I am comforted in this conclusion by the observation that nowhere in the 2016 Order does it establish that in addition to the surrender of the deposit, the petitioner has to make up any balance to ensure that the statutory fees are paid in full. If the actual costs exceed the amount represented by the deposit, in circumstances where there are no chargeable receipts, then, applying the principles in Metrocab, the court may make an order for costs. There will have to be an application for the costs under CPR 44 and these will be assessed by the court in the usual way. That is the only remedy available to the OR in these circumstances.
I find on the true construction of the 2016 Order, in a winding up, the OR’s administration fee and general fee arise on the making of an order in each of the three cases before me. The fees may only be recovered from chargeable receipts that the OR has made. If there are chargeable receipts available to pay them, the fees are payable in full by reference to the 2016 Order, whatever the actual costs incurred in making the realisations that gave rise to those chargeable receipts.
The OR is not entitled to claim the balance of the official receiver’s administration fee after taking into account the petition deposit, nor the full amount of the general fee from the petitioner. Such fees can only be claimed against chargeable receipts as defined in the 2016 Order. If there are none, they cannot be paid from an alternative source.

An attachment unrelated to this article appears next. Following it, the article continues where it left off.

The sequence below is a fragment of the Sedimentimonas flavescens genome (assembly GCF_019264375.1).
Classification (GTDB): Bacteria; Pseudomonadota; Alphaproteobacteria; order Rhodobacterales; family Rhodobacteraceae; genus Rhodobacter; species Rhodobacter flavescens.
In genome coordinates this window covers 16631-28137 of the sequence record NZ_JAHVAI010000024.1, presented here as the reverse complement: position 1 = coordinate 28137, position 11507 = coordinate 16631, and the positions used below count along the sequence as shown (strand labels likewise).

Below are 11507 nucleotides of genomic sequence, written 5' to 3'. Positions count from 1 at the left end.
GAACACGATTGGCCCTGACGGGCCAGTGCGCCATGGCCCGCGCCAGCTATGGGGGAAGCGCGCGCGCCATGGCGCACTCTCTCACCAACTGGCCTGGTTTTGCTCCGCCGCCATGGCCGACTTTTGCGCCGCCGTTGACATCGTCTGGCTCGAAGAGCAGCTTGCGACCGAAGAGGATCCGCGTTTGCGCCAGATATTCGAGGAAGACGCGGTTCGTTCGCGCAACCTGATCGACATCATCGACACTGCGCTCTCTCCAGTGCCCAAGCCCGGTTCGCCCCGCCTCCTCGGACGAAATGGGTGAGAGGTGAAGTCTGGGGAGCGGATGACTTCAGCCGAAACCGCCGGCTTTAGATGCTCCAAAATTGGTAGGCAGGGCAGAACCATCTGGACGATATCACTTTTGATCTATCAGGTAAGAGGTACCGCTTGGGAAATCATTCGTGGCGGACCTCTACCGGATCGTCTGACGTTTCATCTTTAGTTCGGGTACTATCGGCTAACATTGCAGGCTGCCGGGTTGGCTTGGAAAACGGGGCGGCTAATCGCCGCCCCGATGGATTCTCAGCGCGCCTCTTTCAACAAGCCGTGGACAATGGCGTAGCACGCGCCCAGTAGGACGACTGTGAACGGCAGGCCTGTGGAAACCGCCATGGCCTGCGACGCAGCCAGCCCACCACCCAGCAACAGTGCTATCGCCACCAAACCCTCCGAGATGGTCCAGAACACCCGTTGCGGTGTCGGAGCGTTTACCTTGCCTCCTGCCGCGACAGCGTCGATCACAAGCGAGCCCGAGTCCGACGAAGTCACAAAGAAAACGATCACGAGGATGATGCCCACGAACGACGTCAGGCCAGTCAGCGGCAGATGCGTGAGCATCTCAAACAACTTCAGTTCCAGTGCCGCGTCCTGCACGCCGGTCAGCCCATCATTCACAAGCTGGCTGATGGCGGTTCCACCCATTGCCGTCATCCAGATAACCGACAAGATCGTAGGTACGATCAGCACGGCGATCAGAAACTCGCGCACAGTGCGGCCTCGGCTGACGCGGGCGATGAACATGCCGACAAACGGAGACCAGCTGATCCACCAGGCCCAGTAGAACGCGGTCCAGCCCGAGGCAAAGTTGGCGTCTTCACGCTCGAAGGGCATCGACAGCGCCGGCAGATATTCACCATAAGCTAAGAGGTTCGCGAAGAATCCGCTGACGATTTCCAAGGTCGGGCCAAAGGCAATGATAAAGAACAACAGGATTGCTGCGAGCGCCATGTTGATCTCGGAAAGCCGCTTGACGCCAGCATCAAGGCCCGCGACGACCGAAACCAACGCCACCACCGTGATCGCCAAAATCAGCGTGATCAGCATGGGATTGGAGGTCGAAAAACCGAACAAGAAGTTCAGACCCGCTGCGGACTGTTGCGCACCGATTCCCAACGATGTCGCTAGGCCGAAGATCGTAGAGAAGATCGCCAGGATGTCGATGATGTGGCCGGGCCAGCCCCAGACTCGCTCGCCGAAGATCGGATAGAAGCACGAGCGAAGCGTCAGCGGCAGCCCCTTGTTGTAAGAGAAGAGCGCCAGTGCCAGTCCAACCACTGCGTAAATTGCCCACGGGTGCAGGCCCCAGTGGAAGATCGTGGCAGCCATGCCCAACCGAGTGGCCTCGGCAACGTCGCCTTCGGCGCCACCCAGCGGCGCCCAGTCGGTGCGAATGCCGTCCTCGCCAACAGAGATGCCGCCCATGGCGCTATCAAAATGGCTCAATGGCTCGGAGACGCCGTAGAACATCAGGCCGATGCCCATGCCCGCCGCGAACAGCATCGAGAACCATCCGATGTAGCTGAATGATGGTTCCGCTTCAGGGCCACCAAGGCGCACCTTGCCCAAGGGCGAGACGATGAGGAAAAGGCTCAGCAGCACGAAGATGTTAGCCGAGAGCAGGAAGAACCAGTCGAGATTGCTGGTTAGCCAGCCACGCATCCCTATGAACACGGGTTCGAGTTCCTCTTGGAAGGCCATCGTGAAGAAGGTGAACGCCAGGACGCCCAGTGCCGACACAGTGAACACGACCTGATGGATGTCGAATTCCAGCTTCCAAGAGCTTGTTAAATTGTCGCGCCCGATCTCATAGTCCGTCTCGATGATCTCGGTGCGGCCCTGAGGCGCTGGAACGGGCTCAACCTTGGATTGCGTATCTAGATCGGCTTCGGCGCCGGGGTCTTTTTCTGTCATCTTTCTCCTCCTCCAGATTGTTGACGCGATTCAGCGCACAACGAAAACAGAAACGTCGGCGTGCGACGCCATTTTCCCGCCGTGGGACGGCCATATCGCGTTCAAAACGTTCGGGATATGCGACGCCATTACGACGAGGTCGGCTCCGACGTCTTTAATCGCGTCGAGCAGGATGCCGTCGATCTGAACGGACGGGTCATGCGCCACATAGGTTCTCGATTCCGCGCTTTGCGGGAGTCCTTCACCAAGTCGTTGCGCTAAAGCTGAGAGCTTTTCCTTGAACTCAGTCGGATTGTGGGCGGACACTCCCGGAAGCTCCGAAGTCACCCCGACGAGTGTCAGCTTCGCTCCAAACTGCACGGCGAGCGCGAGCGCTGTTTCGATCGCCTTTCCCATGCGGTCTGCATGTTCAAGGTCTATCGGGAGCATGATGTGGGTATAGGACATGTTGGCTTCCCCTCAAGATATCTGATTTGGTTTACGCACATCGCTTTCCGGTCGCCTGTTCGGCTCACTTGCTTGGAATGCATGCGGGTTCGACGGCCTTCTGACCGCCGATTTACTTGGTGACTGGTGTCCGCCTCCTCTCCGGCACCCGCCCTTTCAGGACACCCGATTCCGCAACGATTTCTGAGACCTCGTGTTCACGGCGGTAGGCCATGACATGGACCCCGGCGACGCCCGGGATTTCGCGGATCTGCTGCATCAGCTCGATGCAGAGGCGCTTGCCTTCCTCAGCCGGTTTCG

The making of the rescission orders do have residual legal consequences in relation to the return of the deposit in each case. As the OR’s administration fee arose on the making of the order and if there are no chargeable receipts, it follows that the OR can retain the deposit in full in each case in accordance with regulation 4(5). However, by virtue of the fact that those sums are payable by the petitioner and not from the chargeable receipts, the 2016 Order does not fetter the discretion of the court to assess these costs by reference to the actual costs incurred so as to ensure that the OR is not out of pocket. In these circumstances, I conclude that the court has an unfettered jurisdiction to order that the balance of the actual fees incurred (after taking into account the retention of the deposit) should be assessed and if appropriate, to be paid by a third party having regard to the circumstances of each case. Therefore, to the extent that the actual costs incurred by the OR exceed the amount it will receive from the retention of the deposit, those costs will be recoverable to be assessed by the court if not agreed and paid by HMRC, as the petitioner in each case. I should make it clear that this is a case that deals only with the situation which applies in each of the three cases before me, where no chargeable receipts have been made and where the costs incurred by the OR are minimal.